Thinking about writing a Will isn’t something that most of us are keen to do. But when we do get around to it, many of us assume that we have complete freedom to choose who our estate passes to once we die. However, as three charities in England recently discovered, this is not always the case.
While putting a Will in place is essential to ensure your money and assets go where you want them to, there are certain complexities to be aware of.
Last week, the Telegraph reported that three animal welfare charities are lodging an appeal under English law in the Supreme Court following a judge’s decision to overturn the Will of Melita Jackson. Mrs Jackson had expressly stated in her Will that her estranged daughter was to inherit nothing from her estate, and that her £500,000 fortune was to be passed on to charity.
However, relying on the terms of the Inheritance (Provision for Family & Dependants) Act 1975, a judge in the Court of Appeal ruled that the daughter could not be disinherited and awarded her £160,000.
This ruling may come as a shock to those who assumed that the terms of a person’s Will cannot be challenged. However, under the 1975 Act, in England and Wales, family members and people who rely financially on the deceased can apply to the Court to make a claim on the estate. Perhaps even more surprising is that in Scotland, rules preventing disinheritance apply automatically to all estates.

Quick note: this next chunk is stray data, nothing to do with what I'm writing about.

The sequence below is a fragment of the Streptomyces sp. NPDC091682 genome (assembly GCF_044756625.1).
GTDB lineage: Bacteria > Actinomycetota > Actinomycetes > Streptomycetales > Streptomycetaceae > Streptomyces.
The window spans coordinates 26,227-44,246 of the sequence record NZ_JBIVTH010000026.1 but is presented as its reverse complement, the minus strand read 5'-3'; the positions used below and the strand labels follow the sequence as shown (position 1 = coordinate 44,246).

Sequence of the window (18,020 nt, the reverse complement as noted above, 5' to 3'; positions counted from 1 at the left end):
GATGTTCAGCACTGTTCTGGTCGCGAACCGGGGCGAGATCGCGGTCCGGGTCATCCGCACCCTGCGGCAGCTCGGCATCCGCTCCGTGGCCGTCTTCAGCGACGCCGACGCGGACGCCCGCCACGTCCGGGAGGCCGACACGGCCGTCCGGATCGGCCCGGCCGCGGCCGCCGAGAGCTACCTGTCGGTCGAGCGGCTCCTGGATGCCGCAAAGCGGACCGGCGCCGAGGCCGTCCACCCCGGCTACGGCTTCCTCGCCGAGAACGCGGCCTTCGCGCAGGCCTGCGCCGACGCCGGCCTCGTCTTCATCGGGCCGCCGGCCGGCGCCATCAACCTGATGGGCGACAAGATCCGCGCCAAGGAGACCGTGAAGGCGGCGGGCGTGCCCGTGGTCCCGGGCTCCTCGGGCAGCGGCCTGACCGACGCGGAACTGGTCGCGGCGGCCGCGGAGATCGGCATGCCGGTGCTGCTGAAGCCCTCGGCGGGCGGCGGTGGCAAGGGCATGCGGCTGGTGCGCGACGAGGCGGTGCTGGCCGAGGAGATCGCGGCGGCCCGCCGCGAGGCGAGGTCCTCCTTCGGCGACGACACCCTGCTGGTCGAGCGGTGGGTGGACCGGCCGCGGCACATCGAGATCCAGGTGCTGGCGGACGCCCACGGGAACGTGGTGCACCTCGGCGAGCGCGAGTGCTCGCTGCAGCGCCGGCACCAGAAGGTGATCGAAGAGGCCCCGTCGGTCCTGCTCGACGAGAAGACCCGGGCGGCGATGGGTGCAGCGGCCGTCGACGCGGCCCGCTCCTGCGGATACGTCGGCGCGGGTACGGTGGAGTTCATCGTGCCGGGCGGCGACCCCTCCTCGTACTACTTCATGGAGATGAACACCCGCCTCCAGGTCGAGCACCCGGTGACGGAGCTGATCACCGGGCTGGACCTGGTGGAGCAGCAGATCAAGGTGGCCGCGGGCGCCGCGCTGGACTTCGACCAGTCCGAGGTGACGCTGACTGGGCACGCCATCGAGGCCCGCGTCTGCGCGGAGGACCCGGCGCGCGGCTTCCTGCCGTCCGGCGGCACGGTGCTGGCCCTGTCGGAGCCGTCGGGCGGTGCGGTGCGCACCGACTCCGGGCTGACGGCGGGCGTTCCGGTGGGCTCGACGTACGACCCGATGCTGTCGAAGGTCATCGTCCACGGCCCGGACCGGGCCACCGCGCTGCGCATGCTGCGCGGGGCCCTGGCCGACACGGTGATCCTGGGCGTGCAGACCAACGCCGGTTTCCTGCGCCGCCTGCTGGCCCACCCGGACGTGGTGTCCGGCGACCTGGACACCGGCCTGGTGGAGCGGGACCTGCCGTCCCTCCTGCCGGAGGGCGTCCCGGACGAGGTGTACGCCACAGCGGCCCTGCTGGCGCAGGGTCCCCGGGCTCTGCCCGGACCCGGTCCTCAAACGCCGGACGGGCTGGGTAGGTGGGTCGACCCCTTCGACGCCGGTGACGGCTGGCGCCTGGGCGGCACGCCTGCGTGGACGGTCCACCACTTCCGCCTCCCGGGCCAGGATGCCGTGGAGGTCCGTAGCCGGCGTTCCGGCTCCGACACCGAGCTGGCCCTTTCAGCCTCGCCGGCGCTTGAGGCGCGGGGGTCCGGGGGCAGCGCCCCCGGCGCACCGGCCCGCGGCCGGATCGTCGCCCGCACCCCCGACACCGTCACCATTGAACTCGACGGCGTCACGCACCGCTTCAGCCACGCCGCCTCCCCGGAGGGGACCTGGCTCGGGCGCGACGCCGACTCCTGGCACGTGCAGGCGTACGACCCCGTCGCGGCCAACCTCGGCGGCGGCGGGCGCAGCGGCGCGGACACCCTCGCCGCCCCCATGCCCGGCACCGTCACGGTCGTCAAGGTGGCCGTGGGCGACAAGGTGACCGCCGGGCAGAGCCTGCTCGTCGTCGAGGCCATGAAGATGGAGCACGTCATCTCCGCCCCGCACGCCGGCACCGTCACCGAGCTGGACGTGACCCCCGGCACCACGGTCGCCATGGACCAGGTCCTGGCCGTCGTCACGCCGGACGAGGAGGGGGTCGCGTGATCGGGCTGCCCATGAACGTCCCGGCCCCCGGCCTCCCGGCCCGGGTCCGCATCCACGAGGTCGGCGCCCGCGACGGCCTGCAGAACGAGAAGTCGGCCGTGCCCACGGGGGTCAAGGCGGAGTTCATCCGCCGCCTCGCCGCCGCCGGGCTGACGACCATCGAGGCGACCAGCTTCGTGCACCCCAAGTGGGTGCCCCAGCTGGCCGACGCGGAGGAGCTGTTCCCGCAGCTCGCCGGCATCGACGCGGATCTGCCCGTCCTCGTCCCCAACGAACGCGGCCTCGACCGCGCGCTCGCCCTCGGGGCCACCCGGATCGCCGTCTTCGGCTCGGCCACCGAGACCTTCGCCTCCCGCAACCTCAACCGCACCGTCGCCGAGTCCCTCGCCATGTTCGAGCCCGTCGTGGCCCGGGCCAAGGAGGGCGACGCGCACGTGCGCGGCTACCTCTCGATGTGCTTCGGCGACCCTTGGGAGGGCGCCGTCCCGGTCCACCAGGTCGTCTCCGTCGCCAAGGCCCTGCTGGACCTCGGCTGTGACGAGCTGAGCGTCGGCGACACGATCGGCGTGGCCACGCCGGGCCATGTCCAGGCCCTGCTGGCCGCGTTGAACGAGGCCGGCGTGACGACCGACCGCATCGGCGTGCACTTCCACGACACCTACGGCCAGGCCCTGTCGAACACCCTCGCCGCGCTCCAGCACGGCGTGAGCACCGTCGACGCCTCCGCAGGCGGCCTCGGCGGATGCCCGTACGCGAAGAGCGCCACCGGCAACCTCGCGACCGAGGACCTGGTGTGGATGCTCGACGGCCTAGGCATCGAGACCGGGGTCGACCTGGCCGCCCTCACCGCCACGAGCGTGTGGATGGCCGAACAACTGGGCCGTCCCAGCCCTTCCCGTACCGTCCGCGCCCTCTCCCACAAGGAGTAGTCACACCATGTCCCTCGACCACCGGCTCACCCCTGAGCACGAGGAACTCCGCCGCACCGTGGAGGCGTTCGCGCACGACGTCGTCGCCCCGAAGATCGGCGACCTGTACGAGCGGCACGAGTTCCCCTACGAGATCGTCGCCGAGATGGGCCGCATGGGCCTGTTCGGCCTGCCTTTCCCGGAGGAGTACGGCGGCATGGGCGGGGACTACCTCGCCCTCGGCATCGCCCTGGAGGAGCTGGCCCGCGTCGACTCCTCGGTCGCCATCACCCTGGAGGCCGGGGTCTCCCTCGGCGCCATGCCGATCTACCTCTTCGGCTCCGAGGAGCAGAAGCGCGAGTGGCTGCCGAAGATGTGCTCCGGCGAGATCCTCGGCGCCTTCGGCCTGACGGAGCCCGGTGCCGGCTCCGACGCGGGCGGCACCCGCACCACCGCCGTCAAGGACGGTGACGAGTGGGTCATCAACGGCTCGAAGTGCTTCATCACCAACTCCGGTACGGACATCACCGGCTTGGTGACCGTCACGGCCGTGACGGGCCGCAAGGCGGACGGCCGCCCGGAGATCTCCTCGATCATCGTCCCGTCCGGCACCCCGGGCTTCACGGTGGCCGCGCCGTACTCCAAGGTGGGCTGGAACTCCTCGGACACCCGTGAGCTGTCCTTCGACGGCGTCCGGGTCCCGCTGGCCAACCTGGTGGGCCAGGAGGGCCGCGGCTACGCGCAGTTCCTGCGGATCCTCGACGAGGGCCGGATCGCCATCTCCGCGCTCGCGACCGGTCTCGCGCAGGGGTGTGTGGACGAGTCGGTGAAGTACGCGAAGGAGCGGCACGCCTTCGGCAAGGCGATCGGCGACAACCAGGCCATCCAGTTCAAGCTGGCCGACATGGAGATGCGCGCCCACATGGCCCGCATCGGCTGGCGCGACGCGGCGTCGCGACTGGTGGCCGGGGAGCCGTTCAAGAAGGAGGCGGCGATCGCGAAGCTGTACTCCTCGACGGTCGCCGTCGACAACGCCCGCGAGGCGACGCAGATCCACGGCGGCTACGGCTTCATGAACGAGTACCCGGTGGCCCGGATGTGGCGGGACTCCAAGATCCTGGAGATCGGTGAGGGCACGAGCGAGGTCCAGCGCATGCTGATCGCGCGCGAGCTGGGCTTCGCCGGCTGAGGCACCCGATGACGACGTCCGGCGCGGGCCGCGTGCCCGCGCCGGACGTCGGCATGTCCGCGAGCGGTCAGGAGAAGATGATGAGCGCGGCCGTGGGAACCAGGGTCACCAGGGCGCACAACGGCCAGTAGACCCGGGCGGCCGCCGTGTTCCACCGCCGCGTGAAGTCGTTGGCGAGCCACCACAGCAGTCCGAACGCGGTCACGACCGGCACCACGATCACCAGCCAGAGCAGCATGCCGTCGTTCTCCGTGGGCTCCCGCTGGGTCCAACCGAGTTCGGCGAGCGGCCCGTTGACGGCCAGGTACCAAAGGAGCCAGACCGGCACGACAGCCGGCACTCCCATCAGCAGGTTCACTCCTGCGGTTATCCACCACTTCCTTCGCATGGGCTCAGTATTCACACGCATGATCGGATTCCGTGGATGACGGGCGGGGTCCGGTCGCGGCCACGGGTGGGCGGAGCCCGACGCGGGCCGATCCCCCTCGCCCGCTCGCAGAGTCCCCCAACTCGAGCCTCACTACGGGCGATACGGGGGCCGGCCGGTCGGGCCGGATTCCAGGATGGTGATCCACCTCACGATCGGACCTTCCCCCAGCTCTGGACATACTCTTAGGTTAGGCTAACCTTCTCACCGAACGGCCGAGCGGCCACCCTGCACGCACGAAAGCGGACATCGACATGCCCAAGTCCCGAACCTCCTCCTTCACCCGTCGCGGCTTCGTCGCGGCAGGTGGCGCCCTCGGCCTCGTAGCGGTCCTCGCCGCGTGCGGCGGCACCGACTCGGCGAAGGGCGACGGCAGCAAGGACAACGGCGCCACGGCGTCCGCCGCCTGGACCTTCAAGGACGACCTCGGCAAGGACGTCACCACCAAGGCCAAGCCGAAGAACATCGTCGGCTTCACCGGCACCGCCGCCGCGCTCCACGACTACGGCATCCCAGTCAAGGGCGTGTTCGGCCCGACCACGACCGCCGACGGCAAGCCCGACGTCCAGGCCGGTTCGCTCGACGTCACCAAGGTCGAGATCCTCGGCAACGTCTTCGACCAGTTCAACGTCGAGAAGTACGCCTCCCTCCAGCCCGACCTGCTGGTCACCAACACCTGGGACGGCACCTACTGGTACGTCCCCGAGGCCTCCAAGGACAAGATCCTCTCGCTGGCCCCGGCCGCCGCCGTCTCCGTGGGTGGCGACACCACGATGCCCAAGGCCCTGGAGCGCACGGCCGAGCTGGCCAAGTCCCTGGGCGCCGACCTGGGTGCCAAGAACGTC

Under Scots law, spouses, civil partners and children have the right to claim either one third or one half of their family member’s estate (excluding land or buildings) depending on the family’s circumstances. This right, known as a ‘legal right’, applies to all children, spouses and civil partners, regardless of their financial position.
Further changes are being discussed in the Scottish Parliament which would also bring land and buildings in the claimable estate. This would effectively remove the protection that is currently in place which prevents houses from being sold and would allow up to half of an individual’s entire estate to be claimed by a disgruntled family member.
It is therefore vital when drafting your Will in Scotland to consider Legal Rights and how they may affect the distribution of your estate if claimed by a spouse, civil partner or child. It is also important to know that there are measures that you can take now to minimise the claim that can be made on your estate.
If this is something you are would like to find out more about, email partner Sue Arrowsmith Rodger or call 01334 468 8622.